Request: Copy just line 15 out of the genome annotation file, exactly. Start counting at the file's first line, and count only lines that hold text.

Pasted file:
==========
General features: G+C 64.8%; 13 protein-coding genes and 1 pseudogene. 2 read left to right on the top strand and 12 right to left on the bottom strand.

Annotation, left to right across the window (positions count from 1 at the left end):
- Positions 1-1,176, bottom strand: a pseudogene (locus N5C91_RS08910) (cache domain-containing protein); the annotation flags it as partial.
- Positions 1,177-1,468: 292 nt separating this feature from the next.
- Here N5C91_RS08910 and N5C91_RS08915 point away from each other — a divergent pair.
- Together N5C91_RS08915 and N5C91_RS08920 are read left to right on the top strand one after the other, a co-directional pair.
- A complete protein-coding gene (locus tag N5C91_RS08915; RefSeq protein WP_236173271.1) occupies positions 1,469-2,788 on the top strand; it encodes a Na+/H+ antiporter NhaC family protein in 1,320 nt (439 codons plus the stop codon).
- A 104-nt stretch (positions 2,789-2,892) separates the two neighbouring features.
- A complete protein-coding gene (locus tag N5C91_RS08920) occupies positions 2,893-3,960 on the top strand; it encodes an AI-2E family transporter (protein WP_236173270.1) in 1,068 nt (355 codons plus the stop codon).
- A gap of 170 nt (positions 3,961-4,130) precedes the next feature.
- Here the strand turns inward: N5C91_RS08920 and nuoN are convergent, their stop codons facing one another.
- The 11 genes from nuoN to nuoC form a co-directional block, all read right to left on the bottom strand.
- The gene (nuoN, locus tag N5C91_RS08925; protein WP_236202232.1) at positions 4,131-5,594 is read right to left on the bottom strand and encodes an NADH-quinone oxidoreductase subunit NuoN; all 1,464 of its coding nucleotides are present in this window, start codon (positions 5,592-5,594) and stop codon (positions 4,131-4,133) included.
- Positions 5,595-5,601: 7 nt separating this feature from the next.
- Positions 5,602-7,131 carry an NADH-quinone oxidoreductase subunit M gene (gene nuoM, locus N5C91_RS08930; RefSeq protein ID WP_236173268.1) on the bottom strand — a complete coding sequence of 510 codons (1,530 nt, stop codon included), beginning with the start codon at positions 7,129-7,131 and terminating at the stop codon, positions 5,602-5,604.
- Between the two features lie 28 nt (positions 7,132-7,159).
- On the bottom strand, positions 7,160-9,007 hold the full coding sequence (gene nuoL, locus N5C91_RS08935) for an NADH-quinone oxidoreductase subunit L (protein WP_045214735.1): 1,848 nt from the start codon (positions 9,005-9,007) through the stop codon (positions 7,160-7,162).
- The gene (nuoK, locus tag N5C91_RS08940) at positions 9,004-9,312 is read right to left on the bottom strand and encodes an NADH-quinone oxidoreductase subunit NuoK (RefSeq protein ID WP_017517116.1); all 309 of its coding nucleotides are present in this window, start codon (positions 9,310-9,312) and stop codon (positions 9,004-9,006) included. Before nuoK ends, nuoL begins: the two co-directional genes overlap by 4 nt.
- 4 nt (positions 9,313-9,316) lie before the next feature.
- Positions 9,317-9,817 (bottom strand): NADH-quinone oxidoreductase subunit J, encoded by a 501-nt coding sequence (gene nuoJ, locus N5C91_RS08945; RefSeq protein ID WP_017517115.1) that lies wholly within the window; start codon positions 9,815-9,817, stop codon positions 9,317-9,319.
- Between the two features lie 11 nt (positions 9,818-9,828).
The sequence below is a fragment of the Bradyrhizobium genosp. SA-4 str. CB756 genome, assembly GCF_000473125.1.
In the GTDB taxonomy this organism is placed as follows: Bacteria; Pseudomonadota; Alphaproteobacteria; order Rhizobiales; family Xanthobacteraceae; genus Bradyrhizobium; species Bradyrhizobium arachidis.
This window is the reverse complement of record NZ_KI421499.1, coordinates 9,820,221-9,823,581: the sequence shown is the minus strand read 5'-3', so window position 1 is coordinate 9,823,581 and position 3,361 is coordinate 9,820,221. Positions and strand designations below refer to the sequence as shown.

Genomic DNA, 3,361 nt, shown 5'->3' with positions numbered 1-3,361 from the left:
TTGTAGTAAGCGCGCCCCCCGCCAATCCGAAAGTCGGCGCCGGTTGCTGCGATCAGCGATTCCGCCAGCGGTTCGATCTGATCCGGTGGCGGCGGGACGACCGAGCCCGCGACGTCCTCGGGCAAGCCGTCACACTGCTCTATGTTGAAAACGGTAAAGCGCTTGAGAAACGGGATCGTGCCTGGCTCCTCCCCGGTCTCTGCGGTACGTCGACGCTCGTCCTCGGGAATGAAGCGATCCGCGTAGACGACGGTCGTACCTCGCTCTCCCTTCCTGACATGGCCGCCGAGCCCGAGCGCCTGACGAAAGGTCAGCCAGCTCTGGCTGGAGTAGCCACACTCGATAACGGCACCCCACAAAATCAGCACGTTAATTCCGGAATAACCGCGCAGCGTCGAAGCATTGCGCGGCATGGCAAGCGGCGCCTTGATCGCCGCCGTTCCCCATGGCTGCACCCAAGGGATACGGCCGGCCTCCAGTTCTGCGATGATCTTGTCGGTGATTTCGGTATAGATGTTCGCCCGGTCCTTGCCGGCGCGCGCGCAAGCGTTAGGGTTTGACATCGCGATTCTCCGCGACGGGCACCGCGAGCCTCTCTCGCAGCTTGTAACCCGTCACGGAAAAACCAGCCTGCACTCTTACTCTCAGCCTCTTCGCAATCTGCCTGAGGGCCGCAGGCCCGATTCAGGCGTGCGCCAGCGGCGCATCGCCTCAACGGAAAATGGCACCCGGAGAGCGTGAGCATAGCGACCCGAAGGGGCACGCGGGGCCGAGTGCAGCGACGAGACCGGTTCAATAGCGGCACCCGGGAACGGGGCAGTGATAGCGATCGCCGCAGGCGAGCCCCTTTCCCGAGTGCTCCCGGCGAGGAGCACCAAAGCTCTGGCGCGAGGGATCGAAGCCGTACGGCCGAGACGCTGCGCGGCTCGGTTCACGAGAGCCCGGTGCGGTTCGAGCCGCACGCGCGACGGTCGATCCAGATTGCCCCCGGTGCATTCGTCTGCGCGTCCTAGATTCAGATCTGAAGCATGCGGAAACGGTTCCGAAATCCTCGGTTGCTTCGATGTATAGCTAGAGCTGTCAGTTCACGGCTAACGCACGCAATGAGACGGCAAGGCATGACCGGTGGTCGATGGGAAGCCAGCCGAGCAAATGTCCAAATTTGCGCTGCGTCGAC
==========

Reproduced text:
- Positions 5,602-7,131 carry an NADH-quinone oxidoreductase subunit M gene (gene nuoM, locus N5C91_RS08930; RefSeq protein ID WP_236173268.1) on the bottom strand — a complete coding sequence of 510 codons (1,530 nt, stop codon included), beginning with the start codon at positions 7,129-7,131 and terminating at the stop codon, positions 5,602-5,604.